Google’s Solution To Pixel XL’s Audio Problems? A Refund And No Fixes/Replacements

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Dec 22, 2016
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Google made a big smartphone move this year. Mountain View officially entered the flagship smartphone race with the Google Pixel and Pixel XL. The pair feature impressive camera and hardware specifications. They also add a rather funky approach to the flagship market, with other manufacturers often choosing to opt for design approaches which are strictly premium. However, the lineup develop some strange audio issues recently. After acknowledgment, Google now looks to have momentarily given up on solving them.

Google Contacts Owner With Defective Pixel XL; Tells Him To Go Buy Another Device

Just yesterday, we reported that a lot of users had started to encounter audio problems with the Pixel and Pixel XLs. The device emitted cracking noises when volume was at the top three levels or while the device was running specific applications. The reasons behind this problems can be attributed to a lot of factors. For starters, it can be hardware based, with poor speakers on the devices. Secondly, it can also be software based as the phones don’t manage output up to expectations.

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One of the users, Mark Buckman reported that he had gone through 4 Pixel XLs, looking to unsuccessfully solve the problem. After Google acknowledged the issue yesterday, the company has also directly replied to Buckman’s query. If you were hoping for a solution to the problem, you’re in for some disappointment. The company’s solution to the matter is a simple one. Take a look below.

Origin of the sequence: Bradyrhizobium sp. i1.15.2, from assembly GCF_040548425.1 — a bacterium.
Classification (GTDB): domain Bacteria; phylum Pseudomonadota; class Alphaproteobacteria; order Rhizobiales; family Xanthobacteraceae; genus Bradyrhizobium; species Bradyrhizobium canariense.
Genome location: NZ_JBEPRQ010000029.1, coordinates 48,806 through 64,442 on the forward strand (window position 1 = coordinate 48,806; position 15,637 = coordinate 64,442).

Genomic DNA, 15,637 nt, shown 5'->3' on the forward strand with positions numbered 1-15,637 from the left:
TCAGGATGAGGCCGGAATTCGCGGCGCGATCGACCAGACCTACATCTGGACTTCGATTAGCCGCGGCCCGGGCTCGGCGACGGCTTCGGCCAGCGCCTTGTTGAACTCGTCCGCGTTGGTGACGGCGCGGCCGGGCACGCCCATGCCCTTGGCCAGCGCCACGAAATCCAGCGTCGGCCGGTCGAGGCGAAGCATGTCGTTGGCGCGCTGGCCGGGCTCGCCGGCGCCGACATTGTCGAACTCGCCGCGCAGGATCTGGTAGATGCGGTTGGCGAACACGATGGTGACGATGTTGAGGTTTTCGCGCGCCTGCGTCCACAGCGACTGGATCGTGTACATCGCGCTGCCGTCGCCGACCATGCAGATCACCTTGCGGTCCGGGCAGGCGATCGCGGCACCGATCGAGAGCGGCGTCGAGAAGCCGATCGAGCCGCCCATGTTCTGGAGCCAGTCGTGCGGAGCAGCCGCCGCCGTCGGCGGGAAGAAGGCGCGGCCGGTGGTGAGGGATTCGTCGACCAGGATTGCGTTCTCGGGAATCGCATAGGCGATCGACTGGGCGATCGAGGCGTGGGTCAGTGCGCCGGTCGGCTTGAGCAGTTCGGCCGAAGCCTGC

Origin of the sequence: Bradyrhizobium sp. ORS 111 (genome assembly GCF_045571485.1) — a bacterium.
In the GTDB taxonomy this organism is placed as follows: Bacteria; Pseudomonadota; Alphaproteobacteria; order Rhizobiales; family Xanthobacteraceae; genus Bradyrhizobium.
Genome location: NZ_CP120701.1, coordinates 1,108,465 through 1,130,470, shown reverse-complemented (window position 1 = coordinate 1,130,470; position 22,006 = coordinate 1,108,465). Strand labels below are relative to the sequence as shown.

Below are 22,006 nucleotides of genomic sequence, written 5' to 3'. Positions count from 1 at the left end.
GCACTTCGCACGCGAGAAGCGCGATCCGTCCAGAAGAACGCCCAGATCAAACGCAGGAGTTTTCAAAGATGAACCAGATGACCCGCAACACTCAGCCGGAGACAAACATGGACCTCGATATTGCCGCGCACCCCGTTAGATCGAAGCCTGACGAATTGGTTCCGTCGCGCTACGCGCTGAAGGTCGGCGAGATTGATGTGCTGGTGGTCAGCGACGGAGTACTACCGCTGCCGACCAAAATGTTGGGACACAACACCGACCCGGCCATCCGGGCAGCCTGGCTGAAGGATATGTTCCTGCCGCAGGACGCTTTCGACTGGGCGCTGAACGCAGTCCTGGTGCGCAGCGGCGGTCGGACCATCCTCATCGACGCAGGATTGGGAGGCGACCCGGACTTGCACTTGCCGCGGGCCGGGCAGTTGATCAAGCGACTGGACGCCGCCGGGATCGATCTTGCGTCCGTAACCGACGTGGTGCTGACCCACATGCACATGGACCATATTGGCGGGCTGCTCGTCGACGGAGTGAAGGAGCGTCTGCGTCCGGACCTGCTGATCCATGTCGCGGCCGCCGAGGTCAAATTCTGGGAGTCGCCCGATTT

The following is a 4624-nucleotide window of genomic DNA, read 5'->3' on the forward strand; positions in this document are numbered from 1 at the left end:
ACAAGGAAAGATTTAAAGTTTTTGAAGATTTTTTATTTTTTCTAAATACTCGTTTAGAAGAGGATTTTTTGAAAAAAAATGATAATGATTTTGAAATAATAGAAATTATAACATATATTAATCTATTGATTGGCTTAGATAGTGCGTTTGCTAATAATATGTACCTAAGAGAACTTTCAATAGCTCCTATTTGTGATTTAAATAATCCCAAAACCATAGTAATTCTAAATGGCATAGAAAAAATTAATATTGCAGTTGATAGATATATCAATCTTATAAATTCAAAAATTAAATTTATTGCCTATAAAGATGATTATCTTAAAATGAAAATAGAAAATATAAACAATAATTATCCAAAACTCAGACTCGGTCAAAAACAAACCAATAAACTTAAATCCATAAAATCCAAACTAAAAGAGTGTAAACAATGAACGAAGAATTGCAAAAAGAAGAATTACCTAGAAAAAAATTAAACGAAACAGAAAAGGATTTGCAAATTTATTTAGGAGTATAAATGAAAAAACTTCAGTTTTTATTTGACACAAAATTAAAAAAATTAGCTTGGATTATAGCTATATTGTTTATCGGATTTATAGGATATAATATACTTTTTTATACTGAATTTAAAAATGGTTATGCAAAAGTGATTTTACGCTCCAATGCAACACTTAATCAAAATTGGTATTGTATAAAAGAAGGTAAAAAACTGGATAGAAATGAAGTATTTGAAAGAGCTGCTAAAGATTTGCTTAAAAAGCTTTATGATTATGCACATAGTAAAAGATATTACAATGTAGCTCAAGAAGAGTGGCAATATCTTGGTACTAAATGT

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Google’s instructed Mark to return the device 14 days from now and receive a refund. Mark’s free to buy either another Pixel XL or a new smartphone with the money. This makes us curious about the nature of the problem. Has Google been able to get to the root of it? Or has the company been unable to either detect it or find a fix? Neither one of these outcomes look to be promising for the lineup.

While it isn’t unknown for devices to develop problems post launch, as anyone familiar with the iPhone’s bendgate, antenna gate and HTC’s overheating problems with the One M9 will attest to, companies generally manage to solve the problem. Maybe Google’s looking at methods to solve the problem and doesn’t want to waste Burman’s time. Whatever the case maybe, he won’t get to use the phone in the near future, as he’d hoped initially. Thoughts? Let us know what you think in the comments section below and stay tuned for the latest.

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